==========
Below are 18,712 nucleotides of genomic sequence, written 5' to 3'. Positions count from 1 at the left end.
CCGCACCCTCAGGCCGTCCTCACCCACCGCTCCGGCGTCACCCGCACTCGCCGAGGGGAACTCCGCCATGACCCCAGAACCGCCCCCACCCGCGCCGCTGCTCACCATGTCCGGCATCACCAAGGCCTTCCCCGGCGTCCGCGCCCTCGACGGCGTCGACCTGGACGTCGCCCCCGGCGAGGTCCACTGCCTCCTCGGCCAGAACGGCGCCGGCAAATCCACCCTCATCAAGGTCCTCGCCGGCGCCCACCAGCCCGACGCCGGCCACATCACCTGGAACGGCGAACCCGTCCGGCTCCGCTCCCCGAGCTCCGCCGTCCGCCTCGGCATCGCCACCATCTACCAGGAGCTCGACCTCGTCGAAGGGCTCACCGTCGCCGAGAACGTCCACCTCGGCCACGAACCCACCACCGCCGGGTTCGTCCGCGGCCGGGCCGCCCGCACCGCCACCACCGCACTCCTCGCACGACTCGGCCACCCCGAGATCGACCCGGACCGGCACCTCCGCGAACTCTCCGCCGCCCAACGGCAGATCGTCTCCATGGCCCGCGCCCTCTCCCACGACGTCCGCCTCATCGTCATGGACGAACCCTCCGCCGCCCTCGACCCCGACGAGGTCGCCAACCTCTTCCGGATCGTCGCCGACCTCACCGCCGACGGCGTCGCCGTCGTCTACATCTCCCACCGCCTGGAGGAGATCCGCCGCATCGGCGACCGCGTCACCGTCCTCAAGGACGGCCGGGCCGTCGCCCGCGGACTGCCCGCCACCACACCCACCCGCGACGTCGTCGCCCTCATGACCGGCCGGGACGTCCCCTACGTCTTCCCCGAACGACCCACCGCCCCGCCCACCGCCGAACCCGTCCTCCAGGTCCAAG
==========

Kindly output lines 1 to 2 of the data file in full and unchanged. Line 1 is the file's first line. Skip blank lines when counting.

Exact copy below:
Below are 18,712 nucleotides of genomic sequence, written 5' to 3'. Positions count from 1 at the left end.
CCGCACCCTCAGGCCGTCCTCACCCACCGCTCCGGCGTCACCCGCACTCGCCGAGGGGAACTCCGCCATGACCCCAGAACCGCCCCCACCCGCGCCGCTGCTCACCATGTCCGGCATCACCAAGGCCTTCCCCGGCGTCCGCGCCCTCGACGGCGTCGACCTGGACGTCGCCCCCGGCGAGGTCCACTGCCTCCTCGGCCAGAACGGCGCCGGCAAATCCACCCTCATCAAGGTCCTCGCCGGCGCCCACCAGCCCGACGCCGGCCACATCACCTGGAACGGCGAACCCGTCCGGCTCCGCTCCCCGAGCTCCGCCGTCCGCCTCGGCATCGCCACCATCTACCAGGAGCTCGACCTCGTCGAAGGGCTCACCGTCGCCGAGAACGTCCACCTCGGCCACGAACCCACCACCGCCGGGTTCGTCCGCGGCCGGGCCGCCCGCACCGCCACCACCGCACTCCTCGCACGACTCGGCCACCCCGAGATCGACCCGGACCGGCACCTCCGCGAACTCTCCGCCGCCCAACGGCAGATCGTCTCCATGGCCCGCGCCCTCTCCCACGACGTCCGCCTCATCGTCATGGACGAACCCTCCGCCGCCCTCGACCCCGACGAGGTCGCCAACCTCTTCCGGATCGTCGCCGACCTCACCGCCGACGGCGTCGCCGTCGTCTACATCTCCCACCGCCTGGAGGAGATCCGCCGCATCGGCGACCGCGTCACCGTCCTCAAGGACGGCCGGGCCGTCGCCCGCGGACTGCCCGCCACCACACCCACCCGCGACGTCGTCGCCCTCATGACCGGCCGGGACGTCCCCTACGTCTTCCCCGAACGACCCACCGCCCCGCCCACCGCCGAACCCGTCCTCCAGGTCCAAG